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Is Life Insurance Taxable in Wisconsin?

In this video, Attorney Thomas B. Burton answers the following question:

"Is Life Insurance Taxable in Wisconsin?"

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Hello, I'm Attorney Thomas Burton, Estate Planning and Asset Protection Attorney here in Wisconsin. Today's question is the following:

“Is life insurance taxable in Wisconsin?”

So this is an excellent question, one you want to be aware of when planning for your own estate and the short answer is ‘no’, generally life insurance are the proceeds of a life insurance policy, are typically excluded from a beneficiary’s gross income. So you can use a trust and distribute life insurance policy proceeds to the beneficiary’s income tax free because the proceeds being excluded from trust taxable income will not generate any distributable net income.

So that's sort of a longish answer. But basically if you leave life insurance directly to a beneficiary, there's no tax, on that amount because it's a gift from you at death. Similarly, if you set it up to leave it through a trust, like for minor children or people with special needs, you can have the trust distribute the proceeds to the beneficiaries without income tax as well. Because again, it's a gift at death, not generating income generally each year. Now if you have the life insurance you can have the policy distribute the proceeds.

Now, if you put money in a trust and have it generate income each year, the trust might pay some tax on the income it generates each year. But in general, if you are just thinking about the $500,000 of life insurance that you bought, at your death, let’s say, you have $500,000 policy in your leaving it to your two children, they would receive that money tax-free upon your death and that's a great reason to use life insurance as part of your estate planning. It's a great way to leave a bequest at death and also leave it to your heirs, tax-free.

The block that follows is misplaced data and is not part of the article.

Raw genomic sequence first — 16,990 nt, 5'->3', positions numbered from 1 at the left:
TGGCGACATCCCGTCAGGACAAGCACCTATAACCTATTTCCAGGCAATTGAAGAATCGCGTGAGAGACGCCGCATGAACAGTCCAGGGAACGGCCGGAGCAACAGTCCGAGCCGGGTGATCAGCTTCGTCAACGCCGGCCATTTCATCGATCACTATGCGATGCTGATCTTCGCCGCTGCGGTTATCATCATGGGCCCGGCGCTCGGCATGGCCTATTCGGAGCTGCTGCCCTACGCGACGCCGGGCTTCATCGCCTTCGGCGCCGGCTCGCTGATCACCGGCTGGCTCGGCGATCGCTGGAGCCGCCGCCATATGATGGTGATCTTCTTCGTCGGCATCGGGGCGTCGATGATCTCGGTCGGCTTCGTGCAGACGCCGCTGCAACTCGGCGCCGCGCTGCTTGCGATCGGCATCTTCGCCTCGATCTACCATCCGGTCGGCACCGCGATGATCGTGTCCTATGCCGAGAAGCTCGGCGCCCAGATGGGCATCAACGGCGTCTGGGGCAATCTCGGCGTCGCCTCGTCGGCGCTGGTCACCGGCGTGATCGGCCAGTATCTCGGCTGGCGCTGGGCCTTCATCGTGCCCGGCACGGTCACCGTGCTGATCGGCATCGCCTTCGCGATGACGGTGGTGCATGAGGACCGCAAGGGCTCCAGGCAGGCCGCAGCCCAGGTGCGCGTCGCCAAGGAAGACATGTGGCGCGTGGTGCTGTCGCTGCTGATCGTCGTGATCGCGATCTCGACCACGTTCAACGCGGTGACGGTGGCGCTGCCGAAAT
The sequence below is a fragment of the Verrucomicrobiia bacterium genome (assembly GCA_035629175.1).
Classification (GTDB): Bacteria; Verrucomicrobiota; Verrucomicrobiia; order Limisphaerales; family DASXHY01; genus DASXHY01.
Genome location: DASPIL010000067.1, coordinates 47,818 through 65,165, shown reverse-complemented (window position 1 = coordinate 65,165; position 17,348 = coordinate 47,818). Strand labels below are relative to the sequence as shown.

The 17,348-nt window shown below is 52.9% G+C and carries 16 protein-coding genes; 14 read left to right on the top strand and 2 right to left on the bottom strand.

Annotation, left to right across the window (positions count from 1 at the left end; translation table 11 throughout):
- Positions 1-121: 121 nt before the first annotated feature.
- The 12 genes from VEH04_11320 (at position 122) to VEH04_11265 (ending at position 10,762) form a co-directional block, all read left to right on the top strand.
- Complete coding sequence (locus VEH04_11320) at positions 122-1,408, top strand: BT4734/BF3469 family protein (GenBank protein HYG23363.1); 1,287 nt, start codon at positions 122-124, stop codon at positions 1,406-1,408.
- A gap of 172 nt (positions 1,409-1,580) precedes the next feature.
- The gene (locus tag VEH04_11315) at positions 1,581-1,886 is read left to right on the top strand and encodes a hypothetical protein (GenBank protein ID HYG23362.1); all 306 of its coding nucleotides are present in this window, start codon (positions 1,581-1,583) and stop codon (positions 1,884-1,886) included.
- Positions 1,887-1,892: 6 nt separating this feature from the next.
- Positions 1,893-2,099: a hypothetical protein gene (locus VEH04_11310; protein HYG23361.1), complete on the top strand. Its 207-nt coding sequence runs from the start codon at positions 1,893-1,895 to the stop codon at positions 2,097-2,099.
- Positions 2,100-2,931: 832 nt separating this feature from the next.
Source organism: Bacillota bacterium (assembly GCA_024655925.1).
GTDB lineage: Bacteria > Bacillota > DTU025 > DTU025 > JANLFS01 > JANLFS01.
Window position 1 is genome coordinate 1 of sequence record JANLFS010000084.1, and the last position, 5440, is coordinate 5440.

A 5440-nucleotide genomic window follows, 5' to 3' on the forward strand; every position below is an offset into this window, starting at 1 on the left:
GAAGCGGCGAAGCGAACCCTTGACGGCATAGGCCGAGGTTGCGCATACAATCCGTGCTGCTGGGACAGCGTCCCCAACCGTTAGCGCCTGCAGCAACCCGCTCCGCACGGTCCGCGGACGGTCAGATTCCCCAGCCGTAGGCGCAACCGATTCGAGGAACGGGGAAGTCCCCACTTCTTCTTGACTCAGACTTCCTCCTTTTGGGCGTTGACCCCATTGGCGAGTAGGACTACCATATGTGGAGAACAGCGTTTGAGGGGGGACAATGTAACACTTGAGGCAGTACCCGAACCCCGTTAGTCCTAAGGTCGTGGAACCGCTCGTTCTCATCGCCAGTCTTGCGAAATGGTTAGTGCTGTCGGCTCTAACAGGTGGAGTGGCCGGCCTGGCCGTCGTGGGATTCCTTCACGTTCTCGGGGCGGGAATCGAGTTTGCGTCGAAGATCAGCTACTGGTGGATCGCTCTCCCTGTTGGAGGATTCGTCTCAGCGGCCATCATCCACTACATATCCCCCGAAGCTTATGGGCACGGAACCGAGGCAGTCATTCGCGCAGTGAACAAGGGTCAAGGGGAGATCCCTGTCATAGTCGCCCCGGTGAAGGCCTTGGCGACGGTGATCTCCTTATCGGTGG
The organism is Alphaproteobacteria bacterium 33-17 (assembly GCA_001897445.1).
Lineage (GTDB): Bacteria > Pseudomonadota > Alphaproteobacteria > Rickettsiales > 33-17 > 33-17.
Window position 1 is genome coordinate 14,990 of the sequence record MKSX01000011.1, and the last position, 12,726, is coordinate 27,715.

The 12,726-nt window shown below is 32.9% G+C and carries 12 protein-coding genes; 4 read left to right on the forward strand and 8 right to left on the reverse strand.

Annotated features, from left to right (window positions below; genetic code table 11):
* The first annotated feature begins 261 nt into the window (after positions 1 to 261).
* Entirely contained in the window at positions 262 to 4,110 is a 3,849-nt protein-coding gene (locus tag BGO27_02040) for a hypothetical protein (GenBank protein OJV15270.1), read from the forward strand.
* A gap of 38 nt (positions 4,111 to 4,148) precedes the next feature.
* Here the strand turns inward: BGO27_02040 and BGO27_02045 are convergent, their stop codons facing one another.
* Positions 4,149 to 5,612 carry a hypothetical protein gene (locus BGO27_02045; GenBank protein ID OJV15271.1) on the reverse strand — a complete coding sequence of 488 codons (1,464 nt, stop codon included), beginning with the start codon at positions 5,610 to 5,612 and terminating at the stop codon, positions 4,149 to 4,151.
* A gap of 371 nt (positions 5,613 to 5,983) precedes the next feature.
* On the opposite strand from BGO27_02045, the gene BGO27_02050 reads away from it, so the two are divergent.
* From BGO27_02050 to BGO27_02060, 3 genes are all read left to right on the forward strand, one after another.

Additionally, it's a great tool to use for minor children as they touch down, you can set up a trust that your proceeds under your will or your trust. You can set up what we call a family pot trust, just for the minor children and have the life insurance pay to that trust and then your trustee can use the money to take care of your children until you reach the age as you choose and in Wisconsin, the age of majority is 18, but if you set up this family pot trust, you can choose an age older than that such as 21 or sometimes, some of my clients, what we like to do is we say they get some at 22, some at 25 and the rest at 28. So it spreads that out a little bit instead of someone at 18, walking into inheriting $250,000 or whatever it is.

So the great news is life insurance, the proceeds from life insurance, upon your death, are not taxable in Wisconsin and they're not taxable at the federal level and it's a great way to leave a bequest to someone at death or provide for your heirs after your death.

So great question and thank you for asking.

© 2020 Burton Law LLC. All Rights Reserved. Transcript and captions provided for ease of access for the hearing impaired. For questions about this topic, or to suggest a topic for a future blog post, please contact the office.


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